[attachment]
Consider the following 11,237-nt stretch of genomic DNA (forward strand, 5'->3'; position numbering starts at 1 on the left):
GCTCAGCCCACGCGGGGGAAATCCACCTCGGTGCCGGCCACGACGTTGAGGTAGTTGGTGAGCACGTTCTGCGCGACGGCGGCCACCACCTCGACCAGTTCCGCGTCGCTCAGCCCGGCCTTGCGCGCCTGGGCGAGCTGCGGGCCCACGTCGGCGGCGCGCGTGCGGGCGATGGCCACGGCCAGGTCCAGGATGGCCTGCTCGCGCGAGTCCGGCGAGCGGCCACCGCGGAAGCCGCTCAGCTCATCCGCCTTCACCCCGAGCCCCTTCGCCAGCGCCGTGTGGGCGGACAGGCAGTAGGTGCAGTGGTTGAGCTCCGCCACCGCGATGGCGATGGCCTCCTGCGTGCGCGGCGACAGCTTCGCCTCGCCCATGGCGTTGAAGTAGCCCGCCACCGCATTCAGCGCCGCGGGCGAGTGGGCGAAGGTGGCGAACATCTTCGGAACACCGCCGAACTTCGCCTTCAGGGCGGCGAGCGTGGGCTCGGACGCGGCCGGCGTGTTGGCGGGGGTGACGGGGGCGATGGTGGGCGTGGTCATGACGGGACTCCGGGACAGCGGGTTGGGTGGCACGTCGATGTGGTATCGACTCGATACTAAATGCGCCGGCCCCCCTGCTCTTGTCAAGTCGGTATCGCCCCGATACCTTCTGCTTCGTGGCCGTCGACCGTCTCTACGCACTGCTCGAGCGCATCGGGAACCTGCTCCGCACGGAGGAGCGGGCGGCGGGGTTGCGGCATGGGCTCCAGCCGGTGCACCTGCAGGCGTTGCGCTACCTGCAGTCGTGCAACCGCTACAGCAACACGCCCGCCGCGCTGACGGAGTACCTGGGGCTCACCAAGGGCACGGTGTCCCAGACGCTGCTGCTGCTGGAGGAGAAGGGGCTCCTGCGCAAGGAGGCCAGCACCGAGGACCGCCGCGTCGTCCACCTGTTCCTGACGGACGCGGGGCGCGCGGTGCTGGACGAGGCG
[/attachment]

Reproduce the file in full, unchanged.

Consider the following 11,237-nt stretch of genomic DNA (forward strand, 5'->3'; position numbering starts at 1 on the left):
GCTCAGCCCACGCGGGGGAAATCCACCTCGGTGCCGGCCACGACGTTGAGGTAGTTGGTGAGCACGTTCTGCGCGACGGCGGCCACCACCTCGACCAGTTCCGCGTCGCTCAGCCCGGCCTTGCGCGCCTGGGCGAGCTGCGGGCCCACGTCGGCGGCGCGCGTGCGGGCGATGGCCACGGCCAGGTCCAGGATGGCCTGCTCGCGCGAGTCCGGCGAGCGGCCACCGCGGAAGCCGCTCAGCTCATCCGCCTTCACCCCGAGCCCCTTCGCCAGCGCCGTGTGGGCGGACAGGCAGTAGGTGCAGTGGTTGAGCTCCGCCACCGCGATGGCGATGGCCTCCTGCGTGCGCGGCGACAGCTTCGCCTCGCCCATGGCGTTGAAGTAGCCCGCCACCGCATTCAGCGCCGCGGGCGAGTGGGCGAAGGTGGCGAACATCTTCGGAACACCGCCGAACTTCGCCTTCAGGGCGGCGAGCGTGGGCTCGGACGCGGCCGGCGTGTTGGCGGGGGTGACGGGGGCGATGGTGGGCGTGGTCATGACGGGACTCCGGGACAGCGGGTTGGGTGGCACGTCGATGTGGTATCGACTCGATACTAAATGCGCCGGCCCCCCTGCTCTTGTCAAGTCGGTATCGCCCCGATACCTTCTGCTTCGTGGCCGTCGACCGTCTCTACGCACTGCTCGAGCGCATCGGGAACCTGCTCCGCACGGAGGAGCGGGCGGCGGGGTTGCGGCATGGGCTCCAGCCGGTGCACCTGCAGGCGTTGCGCTACCTGCAGTCGTGCAACCGCTACAGCAACACGCCCGCCGCGCTGACGGAGTACCTGGGGCTCACCAAGGGCACGGTGTCCCAGACGCTGCTGCTGCTGGAGGAGAAGGGGCTCCTGCGCAAGGAGGCCAGCACCGAGGACCGCCGCGTCGTCCACCTGTTCCTGACGGACGCGGGGCGCGCGGTGCTGGACGAGGCG